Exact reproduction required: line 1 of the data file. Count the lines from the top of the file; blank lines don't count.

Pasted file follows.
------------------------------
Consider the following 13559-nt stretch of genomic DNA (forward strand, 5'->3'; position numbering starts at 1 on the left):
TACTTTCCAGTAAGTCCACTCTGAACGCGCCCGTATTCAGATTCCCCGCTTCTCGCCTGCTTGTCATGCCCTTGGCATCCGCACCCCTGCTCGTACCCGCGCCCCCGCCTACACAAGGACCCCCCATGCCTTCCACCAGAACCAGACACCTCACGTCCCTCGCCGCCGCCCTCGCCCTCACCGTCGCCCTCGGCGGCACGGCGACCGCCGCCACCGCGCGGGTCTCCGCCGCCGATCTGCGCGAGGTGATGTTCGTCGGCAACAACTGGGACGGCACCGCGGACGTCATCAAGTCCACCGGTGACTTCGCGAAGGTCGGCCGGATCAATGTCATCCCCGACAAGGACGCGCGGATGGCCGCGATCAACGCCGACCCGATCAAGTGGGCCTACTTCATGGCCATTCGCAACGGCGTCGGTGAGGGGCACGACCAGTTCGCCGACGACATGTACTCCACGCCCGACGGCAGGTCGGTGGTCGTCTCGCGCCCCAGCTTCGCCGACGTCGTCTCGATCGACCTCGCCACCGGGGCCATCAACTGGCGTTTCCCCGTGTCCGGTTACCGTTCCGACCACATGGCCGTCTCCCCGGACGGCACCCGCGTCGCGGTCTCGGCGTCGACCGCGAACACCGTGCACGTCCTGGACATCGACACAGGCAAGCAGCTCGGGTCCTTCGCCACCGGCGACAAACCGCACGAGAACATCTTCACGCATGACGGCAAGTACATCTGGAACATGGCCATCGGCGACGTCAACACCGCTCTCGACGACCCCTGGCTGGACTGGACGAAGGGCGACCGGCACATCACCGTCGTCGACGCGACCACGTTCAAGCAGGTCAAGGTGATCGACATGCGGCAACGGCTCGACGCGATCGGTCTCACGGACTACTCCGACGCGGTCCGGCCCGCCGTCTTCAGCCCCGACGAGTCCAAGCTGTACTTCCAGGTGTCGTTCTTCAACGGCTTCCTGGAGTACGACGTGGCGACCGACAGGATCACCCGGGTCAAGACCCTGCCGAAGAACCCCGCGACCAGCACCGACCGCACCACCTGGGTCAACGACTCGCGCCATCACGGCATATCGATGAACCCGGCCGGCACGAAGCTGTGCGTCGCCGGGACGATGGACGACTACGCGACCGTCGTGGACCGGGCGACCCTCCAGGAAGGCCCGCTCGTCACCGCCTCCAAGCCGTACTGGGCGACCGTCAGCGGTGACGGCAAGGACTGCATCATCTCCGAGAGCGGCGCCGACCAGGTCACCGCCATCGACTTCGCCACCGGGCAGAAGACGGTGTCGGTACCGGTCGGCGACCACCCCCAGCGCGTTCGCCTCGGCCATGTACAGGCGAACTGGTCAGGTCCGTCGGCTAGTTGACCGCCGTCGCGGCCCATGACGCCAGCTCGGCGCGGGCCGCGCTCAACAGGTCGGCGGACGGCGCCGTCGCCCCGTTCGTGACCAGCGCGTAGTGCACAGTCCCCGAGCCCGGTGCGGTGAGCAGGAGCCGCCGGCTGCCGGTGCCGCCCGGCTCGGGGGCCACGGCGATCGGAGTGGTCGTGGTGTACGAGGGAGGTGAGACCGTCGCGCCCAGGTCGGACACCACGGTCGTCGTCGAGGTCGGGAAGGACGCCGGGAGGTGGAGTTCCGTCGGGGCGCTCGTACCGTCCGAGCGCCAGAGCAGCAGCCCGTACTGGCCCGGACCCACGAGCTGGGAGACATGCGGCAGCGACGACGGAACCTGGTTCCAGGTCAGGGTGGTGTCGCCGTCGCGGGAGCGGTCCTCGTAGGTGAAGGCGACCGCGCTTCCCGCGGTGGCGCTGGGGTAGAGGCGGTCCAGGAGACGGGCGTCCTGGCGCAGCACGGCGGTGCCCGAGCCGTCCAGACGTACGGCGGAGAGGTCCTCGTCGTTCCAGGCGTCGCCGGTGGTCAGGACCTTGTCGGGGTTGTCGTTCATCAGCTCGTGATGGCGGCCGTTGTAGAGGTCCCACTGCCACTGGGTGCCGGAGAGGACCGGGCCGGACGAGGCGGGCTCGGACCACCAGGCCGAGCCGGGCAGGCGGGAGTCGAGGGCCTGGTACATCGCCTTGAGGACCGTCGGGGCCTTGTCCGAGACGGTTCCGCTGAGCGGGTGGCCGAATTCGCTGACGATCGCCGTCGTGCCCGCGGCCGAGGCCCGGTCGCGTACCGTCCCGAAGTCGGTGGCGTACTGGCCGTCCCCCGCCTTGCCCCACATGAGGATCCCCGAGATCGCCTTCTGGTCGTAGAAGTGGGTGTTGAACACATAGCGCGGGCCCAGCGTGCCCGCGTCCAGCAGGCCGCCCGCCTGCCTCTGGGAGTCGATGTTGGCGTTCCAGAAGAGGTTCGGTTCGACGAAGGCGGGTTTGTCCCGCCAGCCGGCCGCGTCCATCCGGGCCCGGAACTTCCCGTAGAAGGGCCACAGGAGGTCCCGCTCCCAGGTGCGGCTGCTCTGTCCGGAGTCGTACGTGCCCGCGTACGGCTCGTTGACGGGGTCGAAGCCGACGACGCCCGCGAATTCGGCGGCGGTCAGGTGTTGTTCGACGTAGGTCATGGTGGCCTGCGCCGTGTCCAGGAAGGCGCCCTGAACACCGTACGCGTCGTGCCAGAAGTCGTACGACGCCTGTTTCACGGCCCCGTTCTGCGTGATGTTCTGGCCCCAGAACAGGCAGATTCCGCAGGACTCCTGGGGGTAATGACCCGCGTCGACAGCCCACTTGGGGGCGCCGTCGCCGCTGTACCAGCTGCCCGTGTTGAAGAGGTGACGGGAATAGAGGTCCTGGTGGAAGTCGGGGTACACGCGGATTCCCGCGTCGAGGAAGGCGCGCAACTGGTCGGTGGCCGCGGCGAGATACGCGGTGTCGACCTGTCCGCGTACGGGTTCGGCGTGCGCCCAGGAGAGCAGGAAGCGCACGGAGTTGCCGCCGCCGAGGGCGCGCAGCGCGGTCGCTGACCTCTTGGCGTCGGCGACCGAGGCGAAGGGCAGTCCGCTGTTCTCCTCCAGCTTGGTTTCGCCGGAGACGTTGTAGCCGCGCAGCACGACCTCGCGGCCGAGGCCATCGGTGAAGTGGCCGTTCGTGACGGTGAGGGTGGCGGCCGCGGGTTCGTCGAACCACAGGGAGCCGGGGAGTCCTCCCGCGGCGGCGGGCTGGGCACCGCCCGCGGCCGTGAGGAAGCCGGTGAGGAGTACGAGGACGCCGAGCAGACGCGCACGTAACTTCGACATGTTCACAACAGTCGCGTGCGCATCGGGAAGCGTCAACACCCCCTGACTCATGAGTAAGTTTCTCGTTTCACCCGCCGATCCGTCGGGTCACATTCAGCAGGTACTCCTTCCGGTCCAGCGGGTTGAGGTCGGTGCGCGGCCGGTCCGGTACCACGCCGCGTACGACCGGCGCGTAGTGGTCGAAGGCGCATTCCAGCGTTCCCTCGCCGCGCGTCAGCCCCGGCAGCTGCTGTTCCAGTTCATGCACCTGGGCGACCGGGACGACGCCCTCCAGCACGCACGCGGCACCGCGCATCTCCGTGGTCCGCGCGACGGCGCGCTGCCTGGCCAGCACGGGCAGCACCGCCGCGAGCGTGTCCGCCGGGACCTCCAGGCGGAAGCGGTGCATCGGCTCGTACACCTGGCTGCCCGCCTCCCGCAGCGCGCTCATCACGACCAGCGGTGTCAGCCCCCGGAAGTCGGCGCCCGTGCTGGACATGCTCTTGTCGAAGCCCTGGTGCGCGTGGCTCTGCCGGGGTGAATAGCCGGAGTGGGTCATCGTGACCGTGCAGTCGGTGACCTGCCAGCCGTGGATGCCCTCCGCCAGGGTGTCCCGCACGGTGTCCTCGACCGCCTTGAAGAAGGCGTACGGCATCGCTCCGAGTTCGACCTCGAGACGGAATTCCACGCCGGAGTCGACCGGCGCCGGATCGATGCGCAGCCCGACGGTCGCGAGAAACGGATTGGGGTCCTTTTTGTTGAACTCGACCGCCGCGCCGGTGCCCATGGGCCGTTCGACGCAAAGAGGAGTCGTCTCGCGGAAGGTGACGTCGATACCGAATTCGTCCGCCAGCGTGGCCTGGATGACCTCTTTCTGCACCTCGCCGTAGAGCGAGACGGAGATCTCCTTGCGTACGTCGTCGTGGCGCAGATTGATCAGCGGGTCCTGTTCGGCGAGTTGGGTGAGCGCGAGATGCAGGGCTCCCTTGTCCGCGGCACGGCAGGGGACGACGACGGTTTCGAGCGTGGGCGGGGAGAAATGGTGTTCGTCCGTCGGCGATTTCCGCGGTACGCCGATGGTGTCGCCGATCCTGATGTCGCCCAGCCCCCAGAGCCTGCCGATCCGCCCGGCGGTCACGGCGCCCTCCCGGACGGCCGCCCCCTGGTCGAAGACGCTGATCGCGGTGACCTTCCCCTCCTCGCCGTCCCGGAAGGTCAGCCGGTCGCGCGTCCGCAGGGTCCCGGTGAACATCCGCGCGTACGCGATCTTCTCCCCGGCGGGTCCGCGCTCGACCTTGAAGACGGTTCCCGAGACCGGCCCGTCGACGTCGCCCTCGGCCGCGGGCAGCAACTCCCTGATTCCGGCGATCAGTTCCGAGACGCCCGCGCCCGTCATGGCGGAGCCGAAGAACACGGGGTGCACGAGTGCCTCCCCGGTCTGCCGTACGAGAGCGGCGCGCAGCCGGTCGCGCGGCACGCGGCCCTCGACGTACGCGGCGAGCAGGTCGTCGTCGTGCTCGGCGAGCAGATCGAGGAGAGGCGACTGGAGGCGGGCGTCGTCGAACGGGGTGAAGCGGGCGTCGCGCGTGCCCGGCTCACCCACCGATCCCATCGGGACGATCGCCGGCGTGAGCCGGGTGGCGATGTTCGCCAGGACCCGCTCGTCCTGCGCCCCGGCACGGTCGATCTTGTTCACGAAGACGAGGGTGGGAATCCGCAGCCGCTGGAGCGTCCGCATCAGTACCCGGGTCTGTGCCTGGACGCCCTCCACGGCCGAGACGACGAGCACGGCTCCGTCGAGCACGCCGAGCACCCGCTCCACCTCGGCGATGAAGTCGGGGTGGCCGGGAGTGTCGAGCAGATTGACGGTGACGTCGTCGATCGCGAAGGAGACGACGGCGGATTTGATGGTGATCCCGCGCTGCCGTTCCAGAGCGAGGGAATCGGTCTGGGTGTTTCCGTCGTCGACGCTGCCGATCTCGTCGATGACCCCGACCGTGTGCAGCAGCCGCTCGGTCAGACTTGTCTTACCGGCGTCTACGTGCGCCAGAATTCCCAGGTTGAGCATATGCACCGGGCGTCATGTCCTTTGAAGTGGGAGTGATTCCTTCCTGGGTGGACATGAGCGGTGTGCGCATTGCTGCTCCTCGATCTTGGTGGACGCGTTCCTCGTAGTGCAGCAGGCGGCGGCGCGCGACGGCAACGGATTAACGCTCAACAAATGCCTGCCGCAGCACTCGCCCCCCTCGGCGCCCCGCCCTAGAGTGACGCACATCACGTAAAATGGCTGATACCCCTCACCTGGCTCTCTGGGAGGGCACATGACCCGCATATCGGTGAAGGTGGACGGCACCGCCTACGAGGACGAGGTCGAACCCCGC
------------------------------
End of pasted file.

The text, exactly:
Consider the following 13559-nt stretch of genomic DNA (forward strand, 5'->3'; position numbering starts at 1 on the left):